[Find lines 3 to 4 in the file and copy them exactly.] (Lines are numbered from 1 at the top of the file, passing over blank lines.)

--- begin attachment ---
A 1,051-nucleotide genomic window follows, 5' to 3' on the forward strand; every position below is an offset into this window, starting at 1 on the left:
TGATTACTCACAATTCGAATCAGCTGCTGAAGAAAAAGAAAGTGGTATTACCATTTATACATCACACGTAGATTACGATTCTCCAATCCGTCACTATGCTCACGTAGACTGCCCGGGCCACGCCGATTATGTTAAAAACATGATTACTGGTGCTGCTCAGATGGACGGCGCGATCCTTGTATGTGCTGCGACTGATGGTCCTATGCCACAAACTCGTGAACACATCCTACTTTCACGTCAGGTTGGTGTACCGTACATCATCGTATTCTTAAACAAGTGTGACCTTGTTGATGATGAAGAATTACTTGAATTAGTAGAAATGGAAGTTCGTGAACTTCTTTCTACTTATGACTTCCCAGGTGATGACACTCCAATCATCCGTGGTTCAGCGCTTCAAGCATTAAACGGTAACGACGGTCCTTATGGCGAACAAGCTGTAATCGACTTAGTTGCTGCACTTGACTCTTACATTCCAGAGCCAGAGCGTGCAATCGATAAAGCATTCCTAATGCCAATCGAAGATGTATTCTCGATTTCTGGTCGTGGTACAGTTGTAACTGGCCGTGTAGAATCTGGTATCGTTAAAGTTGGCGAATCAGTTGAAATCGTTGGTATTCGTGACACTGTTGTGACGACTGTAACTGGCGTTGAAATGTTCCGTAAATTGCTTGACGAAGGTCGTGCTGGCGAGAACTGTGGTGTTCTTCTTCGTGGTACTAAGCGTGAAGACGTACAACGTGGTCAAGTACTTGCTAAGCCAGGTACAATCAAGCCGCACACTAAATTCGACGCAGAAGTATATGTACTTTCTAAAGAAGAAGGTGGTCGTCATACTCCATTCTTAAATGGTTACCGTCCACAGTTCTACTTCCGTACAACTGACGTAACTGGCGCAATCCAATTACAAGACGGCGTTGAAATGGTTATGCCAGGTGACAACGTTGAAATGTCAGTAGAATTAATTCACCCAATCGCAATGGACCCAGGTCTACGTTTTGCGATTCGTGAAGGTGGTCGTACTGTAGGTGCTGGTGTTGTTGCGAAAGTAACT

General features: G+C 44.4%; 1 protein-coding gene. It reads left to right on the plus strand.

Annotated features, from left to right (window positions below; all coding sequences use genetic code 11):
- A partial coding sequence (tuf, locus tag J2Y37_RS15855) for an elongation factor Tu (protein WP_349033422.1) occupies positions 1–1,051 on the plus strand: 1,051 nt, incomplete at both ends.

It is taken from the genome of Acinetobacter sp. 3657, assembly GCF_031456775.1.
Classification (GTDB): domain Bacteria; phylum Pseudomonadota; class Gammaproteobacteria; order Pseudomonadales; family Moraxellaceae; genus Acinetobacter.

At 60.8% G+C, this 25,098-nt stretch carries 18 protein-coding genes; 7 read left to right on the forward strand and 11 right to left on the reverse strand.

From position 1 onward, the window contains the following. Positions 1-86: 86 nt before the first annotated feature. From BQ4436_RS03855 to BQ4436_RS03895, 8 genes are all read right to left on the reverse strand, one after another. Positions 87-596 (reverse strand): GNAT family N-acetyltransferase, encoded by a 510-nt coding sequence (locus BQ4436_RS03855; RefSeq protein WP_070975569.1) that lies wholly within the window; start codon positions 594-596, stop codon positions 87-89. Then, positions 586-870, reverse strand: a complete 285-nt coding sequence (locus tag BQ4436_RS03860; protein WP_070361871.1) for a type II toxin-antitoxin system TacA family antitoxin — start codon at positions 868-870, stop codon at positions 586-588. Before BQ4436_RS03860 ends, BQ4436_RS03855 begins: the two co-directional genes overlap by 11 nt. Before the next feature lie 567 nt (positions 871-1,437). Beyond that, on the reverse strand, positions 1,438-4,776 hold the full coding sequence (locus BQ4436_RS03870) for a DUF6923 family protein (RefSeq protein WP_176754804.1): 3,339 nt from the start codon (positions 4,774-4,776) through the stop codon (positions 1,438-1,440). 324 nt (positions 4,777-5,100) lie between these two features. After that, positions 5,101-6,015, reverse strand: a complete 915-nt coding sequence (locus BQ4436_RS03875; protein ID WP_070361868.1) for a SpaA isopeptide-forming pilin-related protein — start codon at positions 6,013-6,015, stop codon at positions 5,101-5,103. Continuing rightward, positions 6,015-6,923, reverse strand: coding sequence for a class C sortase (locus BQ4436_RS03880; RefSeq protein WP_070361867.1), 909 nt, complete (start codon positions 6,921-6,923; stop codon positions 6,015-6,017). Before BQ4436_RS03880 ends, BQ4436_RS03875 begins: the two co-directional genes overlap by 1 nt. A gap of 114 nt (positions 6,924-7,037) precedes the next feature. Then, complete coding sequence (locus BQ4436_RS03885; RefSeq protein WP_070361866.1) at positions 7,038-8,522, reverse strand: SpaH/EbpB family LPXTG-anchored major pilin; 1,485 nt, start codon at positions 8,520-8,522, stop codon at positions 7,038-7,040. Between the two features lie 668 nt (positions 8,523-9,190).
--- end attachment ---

General features: G+C 44.4%; 1 protein-coding gene. It reads left to right on the plus strand.

Annotated features, from left to right (window positions below; all coding sequences use genetic code 11):